about 0.005 to about 0.5% by weight of a fruity flavor, and an amount of a pharmaceutically acceptable base and buffer sufficient to maintain the pH of the composition within the range of about 4.0 to about 6.5, and water. The present invention further provides a method of treating nasal congestion by administering to a nasal passage of a patient with nasal congestion an aqueous, fruity-flavored, topical nasal decongestant composition of the present invention.

DETAILED DESCRIPTION OF THE INVENTION

The fruity flavors found suitable for use in the present invention include cherry, strawberry, peach and vanillin all of which are flavors approved for use in drugs by the United States FDA. The amount of fruity flavor found sufficient to mask the medicinal after-taste of the topical nasal decongestant compositions of the present invention is within the range of about 0.005 to about 0.5% by weight of the composition. The ranges for individual fruity flavors are given in the table below.

______________________________________      Concentration Range                   Percent by Weight ofFruity Flavor        mg/mL      Composition______________________________________Cherry       0.1-4.0    0.0-1 to 0.4Strawberry   0.05-5     0.005 to 0.5Peach        0.1-3      0.01 to 0.3Vanillin     0.1-3      0.01 to 0.3______________________________________

The use of cherry flavor (preferably about 3.5 mg/mL) or strawberry (preferably about 4.0 mg/mL) in the compositions and methods of the present invention is preferred.

The amount of oxymetazoline or pharmaceutically acceptable salt thereof found sufficient to effect nasal decongestion is in the range of about 0.01% to about 0.1% by weight of the topical nasal decongestant composition. Typically, 0.025% by weight oxymetrazoline (as the HCl) is suitable for children 2 to 5 years of age and 0.05% by weight of oxymetazoline (also as the HCl salt) is suitable for adults and children above five years of age. Oxymetazoline HCl is commercially available from Schering Labs, Kenilworth, N.J. See also The Merck Index, Tenth Edition, 1983 p. 6838. By the term "pharmaceutically acceptable salt" as used herein is meant the acid addition salt formed by admixing oxymetazoline with a pharmaceutically acceptable acid such as HCl, HF, H2 SO4, HNO3, malonic, succinic, trifluoroacetic acids and the like.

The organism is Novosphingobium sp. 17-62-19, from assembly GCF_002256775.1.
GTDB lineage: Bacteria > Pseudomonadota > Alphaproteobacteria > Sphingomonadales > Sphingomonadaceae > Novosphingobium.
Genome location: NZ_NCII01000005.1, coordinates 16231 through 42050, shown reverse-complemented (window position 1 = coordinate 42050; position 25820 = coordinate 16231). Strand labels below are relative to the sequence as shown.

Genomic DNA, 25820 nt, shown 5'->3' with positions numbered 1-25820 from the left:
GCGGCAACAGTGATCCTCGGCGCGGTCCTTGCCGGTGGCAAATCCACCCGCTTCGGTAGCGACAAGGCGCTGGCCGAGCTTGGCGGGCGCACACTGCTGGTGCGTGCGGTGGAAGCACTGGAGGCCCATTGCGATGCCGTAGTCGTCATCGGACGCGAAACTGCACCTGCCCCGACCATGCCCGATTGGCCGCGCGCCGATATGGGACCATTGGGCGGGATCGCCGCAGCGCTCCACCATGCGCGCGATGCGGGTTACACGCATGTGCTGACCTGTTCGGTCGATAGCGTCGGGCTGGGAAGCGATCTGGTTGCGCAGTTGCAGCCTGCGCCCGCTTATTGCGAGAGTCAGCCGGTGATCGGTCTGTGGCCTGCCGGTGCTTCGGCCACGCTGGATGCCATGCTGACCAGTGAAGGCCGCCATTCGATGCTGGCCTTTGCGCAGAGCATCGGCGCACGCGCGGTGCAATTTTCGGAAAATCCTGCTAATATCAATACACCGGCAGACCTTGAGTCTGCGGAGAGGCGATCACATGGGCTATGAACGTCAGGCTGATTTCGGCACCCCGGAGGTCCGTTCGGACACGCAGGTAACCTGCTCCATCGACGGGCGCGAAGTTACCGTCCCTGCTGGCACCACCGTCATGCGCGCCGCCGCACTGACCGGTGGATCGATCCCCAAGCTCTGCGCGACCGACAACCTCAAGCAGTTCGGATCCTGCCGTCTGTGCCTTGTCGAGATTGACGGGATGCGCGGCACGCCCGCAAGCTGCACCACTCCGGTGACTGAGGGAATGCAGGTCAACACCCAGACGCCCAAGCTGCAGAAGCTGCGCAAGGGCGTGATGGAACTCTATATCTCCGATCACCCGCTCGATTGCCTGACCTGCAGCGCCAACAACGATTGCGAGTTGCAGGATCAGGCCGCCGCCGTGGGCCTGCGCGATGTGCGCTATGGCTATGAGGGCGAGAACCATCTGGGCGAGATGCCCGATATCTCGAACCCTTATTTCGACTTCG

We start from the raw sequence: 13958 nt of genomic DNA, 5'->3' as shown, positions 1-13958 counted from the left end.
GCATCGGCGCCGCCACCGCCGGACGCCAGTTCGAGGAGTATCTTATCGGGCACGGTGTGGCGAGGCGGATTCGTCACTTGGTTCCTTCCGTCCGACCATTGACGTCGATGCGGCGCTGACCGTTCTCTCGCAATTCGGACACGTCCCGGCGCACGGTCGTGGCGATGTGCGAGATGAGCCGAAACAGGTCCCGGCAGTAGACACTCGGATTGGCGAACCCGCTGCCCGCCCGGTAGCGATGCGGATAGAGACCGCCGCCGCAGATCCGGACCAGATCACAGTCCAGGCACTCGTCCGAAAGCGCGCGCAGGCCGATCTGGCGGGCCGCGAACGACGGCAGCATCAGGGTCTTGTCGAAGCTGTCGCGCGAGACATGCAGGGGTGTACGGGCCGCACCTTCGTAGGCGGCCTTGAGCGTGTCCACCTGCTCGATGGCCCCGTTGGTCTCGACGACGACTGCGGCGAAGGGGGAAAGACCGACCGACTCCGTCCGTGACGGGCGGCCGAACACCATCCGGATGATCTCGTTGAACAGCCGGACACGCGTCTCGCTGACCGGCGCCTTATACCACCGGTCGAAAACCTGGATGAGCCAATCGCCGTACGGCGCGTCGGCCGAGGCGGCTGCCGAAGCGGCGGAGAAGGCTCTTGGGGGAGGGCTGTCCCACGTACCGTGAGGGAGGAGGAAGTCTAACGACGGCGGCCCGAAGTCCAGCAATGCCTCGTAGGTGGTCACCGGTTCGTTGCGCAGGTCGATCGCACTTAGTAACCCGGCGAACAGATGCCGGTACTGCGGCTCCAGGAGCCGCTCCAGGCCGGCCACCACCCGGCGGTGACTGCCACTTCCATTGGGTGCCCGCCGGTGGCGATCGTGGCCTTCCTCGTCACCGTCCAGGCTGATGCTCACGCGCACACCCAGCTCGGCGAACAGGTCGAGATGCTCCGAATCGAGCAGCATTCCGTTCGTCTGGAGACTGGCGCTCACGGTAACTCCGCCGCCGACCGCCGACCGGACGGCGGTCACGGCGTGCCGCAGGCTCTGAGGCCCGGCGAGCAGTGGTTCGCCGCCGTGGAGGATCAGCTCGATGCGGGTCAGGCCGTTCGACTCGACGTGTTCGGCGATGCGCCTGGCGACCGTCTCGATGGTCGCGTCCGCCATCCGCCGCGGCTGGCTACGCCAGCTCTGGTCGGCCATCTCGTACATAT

The compositions of the present invention contains at least one antimicrobial preservative in the range of 0% to about 0.025% by weight of the composition. Typical suitable preservatives function as antimicrobial agents and include the commercially available preservatives, e.g. phenyl mercuric acetate in the range of about 0 to about 0.005% by weight, benzalkonium chloride in the range of about 0 to about 0.02% by weight or thimerosal in the range of about 0.001 to about 0.01% by weight.

The compositions of the present invention contain a sorbitol solution (70% w/v) normally present in the range of about 4.0 to 7.0% by weight. Sorbitol solution is a tonicity agent which renders the composition of the present invention isotonic with the body's fluids. Other concentrations of sorbitol and other tonicity agents well known to those skilled in the art are contemplated to be within the scope of this invention.